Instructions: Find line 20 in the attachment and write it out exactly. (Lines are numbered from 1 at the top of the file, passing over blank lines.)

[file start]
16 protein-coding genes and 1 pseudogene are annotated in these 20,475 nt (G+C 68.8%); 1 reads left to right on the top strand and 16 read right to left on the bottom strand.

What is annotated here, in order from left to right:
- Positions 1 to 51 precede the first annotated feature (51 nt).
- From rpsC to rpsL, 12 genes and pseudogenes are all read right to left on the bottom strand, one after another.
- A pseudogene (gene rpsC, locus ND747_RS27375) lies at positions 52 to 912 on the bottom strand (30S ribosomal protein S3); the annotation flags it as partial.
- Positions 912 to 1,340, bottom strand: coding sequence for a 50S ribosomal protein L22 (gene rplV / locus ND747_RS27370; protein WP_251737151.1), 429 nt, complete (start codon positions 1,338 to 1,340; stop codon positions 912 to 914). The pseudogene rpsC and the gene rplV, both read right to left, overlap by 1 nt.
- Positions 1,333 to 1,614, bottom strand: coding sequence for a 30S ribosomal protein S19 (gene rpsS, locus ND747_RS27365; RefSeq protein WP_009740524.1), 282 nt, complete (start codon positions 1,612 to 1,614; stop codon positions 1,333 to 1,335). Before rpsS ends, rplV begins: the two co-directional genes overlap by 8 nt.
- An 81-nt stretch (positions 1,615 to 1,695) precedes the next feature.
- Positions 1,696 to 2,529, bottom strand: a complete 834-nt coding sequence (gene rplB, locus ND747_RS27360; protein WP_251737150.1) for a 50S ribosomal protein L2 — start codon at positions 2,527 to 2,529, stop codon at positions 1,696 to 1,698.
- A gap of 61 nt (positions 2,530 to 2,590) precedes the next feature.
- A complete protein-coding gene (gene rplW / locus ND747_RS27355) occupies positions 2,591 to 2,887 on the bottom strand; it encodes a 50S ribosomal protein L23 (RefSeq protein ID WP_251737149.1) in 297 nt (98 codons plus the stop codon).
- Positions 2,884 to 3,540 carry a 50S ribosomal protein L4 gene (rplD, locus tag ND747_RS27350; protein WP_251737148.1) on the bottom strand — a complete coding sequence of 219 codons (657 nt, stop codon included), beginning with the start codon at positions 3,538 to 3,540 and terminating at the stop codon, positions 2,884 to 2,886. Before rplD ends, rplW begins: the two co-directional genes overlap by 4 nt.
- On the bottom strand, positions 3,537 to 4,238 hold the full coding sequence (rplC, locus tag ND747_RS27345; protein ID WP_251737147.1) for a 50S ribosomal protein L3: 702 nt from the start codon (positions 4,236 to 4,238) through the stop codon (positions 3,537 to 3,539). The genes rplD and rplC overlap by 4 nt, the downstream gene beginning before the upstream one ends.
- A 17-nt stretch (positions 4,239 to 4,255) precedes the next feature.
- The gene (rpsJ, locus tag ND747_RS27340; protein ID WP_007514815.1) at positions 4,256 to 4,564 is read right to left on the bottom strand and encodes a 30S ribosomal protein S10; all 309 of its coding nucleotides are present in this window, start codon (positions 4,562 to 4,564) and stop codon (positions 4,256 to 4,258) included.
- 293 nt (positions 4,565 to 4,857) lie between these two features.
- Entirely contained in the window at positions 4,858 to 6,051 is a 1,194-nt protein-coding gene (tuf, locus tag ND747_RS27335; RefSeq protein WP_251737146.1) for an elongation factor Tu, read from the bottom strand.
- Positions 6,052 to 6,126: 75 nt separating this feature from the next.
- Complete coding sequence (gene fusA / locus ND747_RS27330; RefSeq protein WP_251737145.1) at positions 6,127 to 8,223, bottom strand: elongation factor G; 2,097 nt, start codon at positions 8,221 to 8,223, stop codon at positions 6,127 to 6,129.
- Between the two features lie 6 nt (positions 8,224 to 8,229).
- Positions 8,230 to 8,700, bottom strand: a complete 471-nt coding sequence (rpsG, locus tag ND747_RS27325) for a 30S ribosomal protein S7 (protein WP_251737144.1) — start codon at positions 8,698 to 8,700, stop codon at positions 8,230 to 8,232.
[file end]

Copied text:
- Between the two features lie 6 nt (positions 8,224 to 8,229).